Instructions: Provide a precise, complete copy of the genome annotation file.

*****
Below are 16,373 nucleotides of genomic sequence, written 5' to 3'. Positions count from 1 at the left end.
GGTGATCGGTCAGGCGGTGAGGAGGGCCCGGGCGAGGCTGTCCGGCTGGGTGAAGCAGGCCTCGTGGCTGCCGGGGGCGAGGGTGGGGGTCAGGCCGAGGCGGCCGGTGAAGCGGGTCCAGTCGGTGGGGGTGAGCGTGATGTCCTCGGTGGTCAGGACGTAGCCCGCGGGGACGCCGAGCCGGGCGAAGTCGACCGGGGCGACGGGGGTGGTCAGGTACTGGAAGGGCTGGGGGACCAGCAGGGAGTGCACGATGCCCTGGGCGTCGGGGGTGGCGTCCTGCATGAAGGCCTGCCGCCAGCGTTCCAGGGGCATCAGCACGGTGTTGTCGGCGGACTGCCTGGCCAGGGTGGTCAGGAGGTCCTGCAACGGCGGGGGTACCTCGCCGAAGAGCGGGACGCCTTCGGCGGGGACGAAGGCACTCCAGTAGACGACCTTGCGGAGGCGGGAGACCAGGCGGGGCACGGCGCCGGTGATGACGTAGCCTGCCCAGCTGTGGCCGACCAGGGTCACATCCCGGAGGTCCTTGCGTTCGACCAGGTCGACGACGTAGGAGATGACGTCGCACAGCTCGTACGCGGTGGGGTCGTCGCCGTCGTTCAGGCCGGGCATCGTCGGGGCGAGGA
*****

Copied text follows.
Below are 16,373 nucleotides of genomic sequence, written 5' to 3'. Positions count from 1 at the left end.
GGTGATCGGTCAGGCGGTGAGGAGGGCCCGGGCGAGGCTGTCCGGCTGGGTGAAGCAGGCCTCGTGGCTGCCGGGGGCGAGGGTGGGGGTCAGGCCGAGGCGGCCGGTGAAGCGGGTCCAGTCGGTGGGGGTGAGCGTGATGTCCTCGGTGGTCAGGACGTAGCCCGCGGGGACGCCGAGCCGGGCGAAGTCGACCGGGGCGACGGGGGTGGTCAGGTACTGGAAGGGCTGGGGGACCAGCAGGGAGTGCACGATGCCCTGGGCGTCGGGGGTGGCGTCCTGCATGAAGGCCTGCCGCCAGCGTTCCAGGGGCATCAGCACGGTGTTGTCGGCGGACTGCCTGGCCAGGGTGGTCAGGAGGTCCTGCAACGGCGGGGGTACCTCGCCGAAGAGCGGGACGCCTTCGGCGGGGACGAAGGCACTCCAGTAGACGACCTTGCGGAGGCGGGAGACCAGGCGGGGCACGGCGCCGGTGATGACGTAGCCTGCCCAGCTGTGGCCGACCAGGGTCACATCCCGGAGGTCCTTGCGTTCGACCAGGTCGACGACGTAGGAGATGACGTCGCACAGCTCGTACGCGGTGGGGTCGTCGCCGTCGTTCAGGCCGGGCATCGTCGGGGCGAGGA